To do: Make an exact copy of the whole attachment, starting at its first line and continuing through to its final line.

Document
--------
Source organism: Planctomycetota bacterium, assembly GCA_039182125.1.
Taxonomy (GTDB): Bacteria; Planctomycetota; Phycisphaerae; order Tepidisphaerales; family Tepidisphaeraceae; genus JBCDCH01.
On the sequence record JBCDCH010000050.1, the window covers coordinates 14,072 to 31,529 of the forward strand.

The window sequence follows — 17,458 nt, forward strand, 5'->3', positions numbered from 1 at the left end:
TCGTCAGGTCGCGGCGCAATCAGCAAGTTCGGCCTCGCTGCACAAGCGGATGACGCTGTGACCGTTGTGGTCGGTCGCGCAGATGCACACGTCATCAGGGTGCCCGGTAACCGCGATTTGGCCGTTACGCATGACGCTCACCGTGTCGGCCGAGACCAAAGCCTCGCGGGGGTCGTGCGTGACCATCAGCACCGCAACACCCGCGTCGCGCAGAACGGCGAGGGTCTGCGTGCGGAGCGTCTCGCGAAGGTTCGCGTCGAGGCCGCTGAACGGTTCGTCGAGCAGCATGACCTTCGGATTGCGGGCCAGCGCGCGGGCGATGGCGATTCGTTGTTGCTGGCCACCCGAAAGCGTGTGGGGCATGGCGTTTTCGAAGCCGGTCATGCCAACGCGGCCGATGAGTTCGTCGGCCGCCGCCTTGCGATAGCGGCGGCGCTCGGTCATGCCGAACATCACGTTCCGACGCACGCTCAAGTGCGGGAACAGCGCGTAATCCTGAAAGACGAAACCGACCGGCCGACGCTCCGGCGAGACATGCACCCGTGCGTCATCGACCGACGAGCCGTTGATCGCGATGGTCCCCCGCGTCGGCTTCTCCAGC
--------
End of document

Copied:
Source organism: Planctomycetota bacterium, assembly GCA_039182125.1.
Taxonomy (GTDB): Bacteria; Planctomycetota; Phycisphaerae; order Tepidisphaerales; family Tepidisphaeraceae; genus JBCDCH01.
On the sequence record JBCDCH010000050.1, the window covers coordinates 14,072 to 31,529 of the forward strand.

The window sequence follows — 17,458 nt, forward strand, 5'->3', positions numbered from 1 at the left end:
TCGTCAGGTCGCGGCGCAATCAGCAAGTTCGGCCTCGCTGCACAAGCGGATGACGCTGTGACCGTTGTGGTCGGTCGCGCAGATGCACACGTCATCAGGGTGCCCGGTAACCGCGATTTGGCCGTTACGCATGACGCTCACCGTGTCGGCCGAGACCAAAGCCTCGCGGGGGTCGTGCGTGACCATCAGCACCGCAACACCCGCGTCGCGCAGAACGGCGAGGGTCTGCGTGCGGAGCGTCTCGCGAAGGTTCGCGTCGAGGCCGCTGAACGGTTCGTCGAGCAGCATGACCTTCGGATTGCGGGCCAGCGCGCGGGCGATGGCGATTCGTTGTTGCTGGCCACCCGAAAGCGTGTGGGGCATGGCGTTTTCGAAGCCGGTCATGCCAACGCGGCCGATGAGTTCGTCGGCCGCCGCCTTGCGATAGCGGCGGCGCTCGGTCATGCCGAACATCACGTTCCGACGCACGCTCAAGTGCGGGAACAGCGCGTAATCCTGAAAGACGAAACCGACCGGCCGACGCTCCGGCGAGACATGCACCCGTGCGTCATCGACCGACGAGCCGTTGATCGCGATGGTCCCCCGCGTCGGCTTCTCCAGC